- Adare, Ennis, Cliffs of Moher, The Burren, Galway
- 26,769 miles flown + 1,326 miles driven
- 52°15′N 9°7′W-ish
- Temp: 39 deg
- 7 books read, 11 massages + 2 hot stone + 1 thermal baths in the books
- Day 46-49
Welcome to the installment of really old things.
As I drove north to Ennis I made a short stop in the very charming town of Adare for lunch. My mistake was not staying longer. I no sooner posted a photo of the ADORABLE Adare Thatched Cottages built in the 1820s, that I was hearing from friends left and right to go visit the Adare Manor. Too little, too late, I had already left town. But this impressive Manor is now a 5-star hotel and begging for a return trip and stay. Frankly would love to stay in this wee little thatched roof cottage too if I could.
I rolled into the Old Ground Hotel around dinner time and had pre-booked dinner that night without realizing it was Valentine’s Day. The Old Ground Hotel is a very charming, very old hotel that was a magnet for couples celebrating. The thing is, it was mostly very old couples, like people in their 80s…and me. I should have pulled an audible and headed up the narrow cobblestone street to the pub, but I was tired and it was raining so I spent Valentine’s with a room full of retirees on a romantic getaway to Ennis.
On Tom and Joan’s good advice, my aim was to see the Cliffs of Moher in the afternoon when the sun would be on the west side of the cliffs. So I spent my morning at the Bunratty Castle, dating back to 1425 and miraculously in tact. Outside the castle are more thatched roof houses, setup as a walking folk village museum to show what life was like. Surprisingly well worth the detour before the main event of the day.
Cliffs of Moher
Speaking of which, how does one describe the Cliffs of Moher to someone who hasn’t been there. When you look at pictures your impression is Incredible! Amazing! Beautiful! But that is only a fraction of the experience. Everyone tells you “dress warmly, it’s really windy.” What they don’t tell you is those winds are hurricane-force. I zipped up my puffy coat, zipped up my gortex, pulled on my mittens and even that didn’t prepare me for the wall of wind I was in for. All along the grounds are wind warnings and signs threatening not to climb over the fence for fear of death. Of course people climbed over the fence. As I walked along the 5 mile path I was literally lifted into the air, had my securely fastened hood blown off, and at one point had to walk backwards to move forward. I got caught in three hail storms, all of which lasted no longer than two minutes before blue sky appeared again. It was thrilling and uplifting in every sense of the word. The views are breathtaking and so is the wind. My phone nearly blew out of my hand and some of the videos I took look like the air is bending. But all of that drama is worth the price of admission — the Cliffs of Moher are unlike anything else. Shouldn’t something that was formed 320 MILLION years ago be? And Tom was right, afternoon is best. I stayed about 3 hours, partially because I wanted to see how the cliffs changed with the sun, but partially because it was amusing to be caught in these flash hail storms and be lifted off your feet as you hiked along the path. Cheap thrills, friends.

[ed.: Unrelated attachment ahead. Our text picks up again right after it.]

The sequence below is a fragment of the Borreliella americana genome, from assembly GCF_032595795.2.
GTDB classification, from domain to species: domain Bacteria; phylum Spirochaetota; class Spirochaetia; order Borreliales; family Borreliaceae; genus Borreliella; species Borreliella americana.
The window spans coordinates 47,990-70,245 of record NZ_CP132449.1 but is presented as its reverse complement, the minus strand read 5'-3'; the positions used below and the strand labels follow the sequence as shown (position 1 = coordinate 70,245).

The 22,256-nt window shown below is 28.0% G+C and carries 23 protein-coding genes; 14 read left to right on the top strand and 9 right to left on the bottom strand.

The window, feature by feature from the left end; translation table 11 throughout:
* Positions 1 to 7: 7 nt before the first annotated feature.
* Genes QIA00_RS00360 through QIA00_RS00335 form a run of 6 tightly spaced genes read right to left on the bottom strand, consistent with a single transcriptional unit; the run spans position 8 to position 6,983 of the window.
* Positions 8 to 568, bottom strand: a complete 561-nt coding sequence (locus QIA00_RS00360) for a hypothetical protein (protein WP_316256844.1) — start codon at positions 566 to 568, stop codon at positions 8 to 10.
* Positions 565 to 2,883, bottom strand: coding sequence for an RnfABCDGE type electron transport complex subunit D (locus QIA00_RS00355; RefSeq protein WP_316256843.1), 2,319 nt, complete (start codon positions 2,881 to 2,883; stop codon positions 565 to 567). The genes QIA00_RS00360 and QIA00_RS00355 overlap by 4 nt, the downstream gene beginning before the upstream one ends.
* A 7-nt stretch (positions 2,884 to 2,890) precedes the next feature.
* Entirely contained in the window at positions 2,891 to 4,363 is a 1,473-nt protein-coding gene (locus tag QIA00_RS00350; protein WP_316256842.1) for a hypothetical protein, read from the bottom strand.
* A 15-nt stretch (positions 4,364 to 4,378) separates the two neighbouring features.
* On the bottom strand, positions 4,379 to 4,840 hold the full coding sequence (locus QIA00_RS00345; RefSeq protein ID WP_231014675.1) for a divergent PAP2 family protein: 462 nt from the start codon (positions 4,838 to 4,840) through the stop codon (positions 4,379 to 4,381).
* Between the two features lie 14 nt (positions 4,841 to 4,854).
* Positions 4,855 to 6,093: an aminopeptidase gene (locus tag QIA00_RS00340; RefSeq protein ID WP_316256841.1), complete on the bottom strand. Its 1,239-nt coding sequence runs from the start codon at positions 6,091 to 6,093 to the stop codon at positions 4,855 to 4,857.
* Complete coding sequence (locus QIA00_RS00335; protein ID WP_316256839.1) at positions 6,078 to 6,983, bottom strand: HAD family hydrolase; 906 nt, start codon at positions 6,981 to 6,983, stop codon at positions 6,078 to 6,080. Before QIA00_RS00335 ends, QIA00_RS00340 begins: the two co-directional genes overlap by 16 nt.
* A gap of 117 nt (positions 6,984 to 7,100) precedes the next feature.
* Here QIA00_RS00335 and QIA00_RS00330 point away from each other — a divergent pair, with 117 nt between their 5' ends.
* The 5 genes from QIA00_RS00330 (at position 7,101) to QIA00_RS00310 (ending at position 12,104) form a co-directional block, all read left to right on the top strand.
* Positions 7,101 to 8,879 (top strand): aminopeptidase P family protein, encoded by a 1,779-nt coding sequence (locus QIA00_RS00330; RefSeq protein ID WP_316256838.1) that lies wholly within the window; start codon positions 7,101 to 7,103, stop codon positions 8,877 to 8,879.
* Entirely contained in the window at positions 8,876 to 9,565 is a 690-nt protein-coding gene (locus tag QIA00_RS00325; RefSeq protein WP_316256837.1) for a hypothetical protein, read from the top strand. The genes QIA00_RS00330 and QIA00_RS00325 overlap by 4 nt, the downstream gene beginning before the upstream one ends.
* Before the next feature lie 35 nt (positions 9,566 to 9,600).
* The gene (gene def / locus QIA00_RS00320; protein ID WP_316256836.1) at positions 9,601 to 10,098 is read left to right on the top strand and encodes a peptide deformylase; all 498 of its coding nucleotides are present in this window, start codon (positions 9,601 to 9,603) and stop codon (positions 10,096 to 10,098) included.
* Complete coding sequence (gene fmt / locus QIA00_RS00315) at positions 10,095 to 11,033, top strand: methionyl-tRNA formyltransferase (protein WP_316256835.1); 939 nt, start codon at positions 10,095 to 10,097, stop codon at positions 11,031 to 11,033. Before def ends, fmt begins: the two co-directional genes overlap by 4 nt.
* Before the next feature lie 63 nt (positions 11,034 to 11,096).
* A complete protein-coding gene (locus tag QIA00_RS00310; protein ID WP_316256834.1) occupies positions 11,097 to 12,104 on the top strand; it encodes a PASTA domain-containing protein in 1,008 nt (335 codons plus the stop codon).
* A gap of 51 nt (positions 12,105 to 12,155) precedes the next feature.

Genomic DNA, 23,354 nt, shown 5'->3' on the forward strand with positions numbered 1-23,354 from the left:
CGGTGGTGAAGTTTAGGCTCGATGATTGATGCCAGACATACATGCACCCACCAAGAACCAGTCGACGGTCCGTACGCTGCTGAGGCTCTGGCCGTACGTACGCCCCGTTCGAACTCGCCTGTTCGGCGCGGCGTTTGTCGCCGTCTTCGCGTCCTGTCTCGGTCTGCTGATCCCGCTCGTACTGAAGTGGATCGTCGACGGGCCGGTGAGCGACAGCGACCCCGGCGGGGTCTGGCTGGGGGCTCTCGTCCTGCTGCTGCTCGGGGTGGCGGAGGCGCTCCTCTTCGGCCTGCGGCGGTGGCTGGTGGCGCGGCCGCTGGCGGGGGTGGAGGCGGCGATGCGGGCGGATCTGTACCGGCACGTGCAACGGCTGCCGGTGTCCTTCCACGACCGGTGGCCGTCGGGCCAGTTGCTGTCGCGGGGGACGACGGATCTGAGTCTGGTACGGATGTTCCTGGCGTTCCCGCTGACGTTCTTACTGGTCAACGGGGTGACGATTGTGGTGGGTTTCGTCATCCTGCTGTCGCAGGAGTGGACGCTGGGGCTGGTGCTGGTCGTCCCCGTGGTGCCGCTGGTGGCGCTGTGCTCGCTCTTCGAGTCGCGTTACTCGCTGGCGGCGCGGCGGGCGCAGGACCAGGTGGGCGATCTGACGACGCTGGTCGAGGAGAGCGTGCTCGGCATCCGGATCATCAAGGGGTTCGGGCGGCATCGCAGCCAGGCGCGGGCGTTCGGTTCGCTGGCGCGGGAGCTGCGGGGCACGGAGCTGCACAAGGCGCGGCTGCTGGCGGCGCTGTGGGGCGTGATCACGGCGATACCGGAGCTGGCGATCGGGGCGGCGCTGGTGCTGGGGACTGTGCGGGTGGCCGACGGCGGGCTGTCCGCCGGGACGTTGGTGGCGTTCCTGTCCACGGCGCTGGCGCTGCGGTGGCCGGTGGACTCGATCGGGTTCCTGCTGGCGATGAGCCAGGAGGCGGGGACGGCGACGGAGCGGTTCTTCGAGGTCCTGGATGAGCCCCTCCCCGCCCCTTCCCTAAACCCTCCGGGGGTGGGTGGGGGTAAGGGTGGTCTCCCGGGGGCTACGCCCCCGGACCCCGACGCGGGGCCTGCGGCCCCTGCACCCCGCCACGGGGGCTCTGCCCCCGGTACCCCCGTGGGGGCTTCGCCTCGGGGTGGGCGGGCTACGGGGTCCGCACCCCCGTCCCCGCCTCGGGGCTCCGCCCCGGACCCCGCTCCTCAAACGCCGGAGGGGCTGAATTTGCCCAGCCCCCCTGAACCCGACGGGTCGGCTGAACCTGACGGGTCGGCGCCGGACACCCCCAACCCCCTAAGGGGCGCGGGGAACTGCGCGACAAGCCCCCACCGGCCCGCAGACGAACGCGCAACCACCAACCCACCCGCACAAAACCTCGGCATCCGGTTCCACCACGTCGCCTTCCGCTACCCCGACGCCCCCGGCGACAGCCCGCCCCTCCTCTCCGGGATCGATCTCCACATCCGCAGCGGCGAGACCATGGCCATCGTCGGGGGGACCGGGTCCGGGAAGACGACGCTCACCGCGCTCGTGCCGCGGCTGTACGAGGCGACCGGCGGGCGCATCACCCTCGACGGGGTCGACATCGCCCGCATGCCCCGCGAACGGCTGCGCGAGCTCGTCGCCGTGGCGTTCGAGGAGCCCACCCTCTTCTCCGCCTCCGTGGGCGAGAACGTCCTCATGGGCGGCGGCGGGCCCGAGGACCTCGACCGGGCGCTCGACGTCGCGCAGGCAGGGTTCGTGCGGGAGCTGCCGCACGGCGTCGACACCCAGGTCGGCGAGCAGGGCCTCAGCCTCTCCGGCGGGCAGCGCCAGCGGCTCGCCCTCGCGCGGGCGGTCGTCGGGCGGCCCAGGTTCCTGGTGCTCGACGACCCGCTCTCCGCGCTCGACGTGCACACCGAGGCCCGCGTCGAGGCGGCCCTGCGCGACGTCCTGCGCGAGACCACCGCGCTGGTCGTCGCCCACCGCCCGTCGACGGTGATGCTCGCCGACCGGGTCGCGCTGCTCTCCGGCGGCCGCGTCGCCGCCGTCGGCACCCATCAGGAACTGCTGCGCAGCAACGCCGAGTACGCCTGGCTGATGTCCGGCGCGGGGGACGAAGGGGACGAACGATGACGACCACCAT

The Hail Mary:
The Backwards Run:
And the Pot of Gold to follow:
The 700ft sea spray:
If the Cliffs of Moher are grand, majestic, glowing towers of glory, the Burren is everything that is opposite. Barren, gray, cold expansiveness that feels like anywhere but Ireland. Perhaps the moon? And yet, AND YET, these 250 million year old fields are magnificent in their own right. You’re looking at the former sea bed when Ireland sat at the equator before continental drift relocated it north. Damn, I could be wearing a bathing suit right now instead of 3 layers of windbreakers. The Poulnabrone Tomb which sits in the midst of this geological wonder was excavated to find bones of 33 Neolithic people dating back 5-6,000 years. Guidebooks warn of parking lots full of buses and masses of people…I had the place all to myself. Just me and some really old dead dudes. If we’ve learned anything about these epic two months of travel, it’s to travel in the off season, right?
All of this million-year old adventure has led me to Galway, where I am writing to you with a Guinness in hand (actually, my second) while listening to an epic trad session at Tig Coili. The pub is packed with elbow to elbow locals (and a few tourists) while a circle of musicians sits in the corner stomping their feet to the beat of their tunes. Galway is a big city with a small town feel. I sat in 30 minutes of traffic driving into town, but then strolled the pedestrian-only streets lined with musicians, traditional Aran storefronts, cafes, and pubs, many many pubs. Fish and chips were in order for lunch and did not disappoint — thinking I should have left them for late night, but maybe twice in a day isn’t such a bad thing.
Off to get another Guinness, then onward to Dublin.
2 thoughts on “Western Ireland”
Beautiful and magnificent
You saw a rainbow at the Cliffs of Moher in Ireland . . . surely, that must mean good things to come. 🙂